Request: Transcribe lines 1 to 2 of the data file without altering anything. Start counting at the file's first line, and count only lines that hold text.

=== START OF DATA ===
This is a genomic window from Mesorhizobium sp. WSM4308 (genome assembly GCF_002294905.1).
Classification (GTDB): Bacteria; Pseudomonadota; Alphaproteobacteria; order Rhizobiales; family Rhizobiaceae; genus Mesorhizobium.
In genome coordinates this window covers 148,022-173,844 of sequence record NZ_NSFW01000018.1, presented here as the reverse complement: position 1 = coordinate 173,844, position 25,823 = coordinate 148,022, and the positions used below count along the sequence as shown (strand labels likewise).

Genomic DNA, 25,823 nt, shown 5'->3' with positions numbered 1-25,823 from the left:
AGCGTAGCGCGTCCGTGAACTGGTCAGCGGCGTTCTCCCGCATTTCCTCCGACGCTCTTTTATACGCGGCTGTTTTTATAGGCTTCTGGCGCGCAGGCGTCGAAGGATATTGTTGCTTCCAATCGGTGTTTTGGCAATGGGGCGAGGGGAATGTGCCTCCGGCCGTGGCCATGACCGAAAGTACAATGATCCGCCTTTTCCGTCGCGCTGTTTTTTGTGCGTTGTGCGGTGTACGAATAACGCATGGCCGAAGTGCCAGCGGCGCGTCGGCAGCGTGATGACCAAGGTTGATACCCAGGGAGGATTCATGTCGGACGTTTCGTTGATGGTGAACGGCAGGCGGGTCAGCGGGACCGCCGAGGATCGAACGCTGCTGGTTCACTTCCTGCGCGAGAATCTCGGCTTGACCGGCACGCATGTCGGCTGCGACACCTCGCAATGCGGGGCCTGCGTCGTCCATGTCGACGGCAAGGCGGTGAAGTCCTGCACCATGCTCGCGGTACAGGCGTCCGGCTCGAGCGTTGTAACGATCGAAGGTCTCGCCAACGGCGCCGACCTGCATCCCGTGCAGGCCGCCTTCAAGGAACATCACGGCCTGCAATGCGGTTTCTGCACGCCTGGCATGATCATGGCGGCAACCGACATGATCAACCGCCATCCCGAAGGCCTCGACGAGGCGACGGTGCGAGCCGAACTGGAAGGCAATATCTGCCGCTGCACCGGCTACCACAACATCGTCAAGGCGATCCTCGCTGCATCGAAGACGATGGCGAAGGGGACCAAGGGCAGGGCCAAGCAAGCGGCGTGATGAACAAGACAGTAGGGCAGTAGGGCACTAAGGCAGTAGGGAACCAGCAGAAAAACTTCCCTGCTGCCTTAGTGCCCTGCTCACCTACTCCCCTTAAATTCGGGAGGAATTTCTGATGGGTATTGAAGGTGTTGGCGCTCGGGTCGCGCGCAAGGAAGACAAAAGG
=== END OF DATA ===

This is a genomic window from Mesorhizobium sp. WSM4308 (genome assembly GCF_002294905.1).
Classification (GTDB): Bacteria; Pseudomonadota; Alphaproteobacteria; order Rhizobiales; family Rhizobiaceae; genus Mesorhizobium.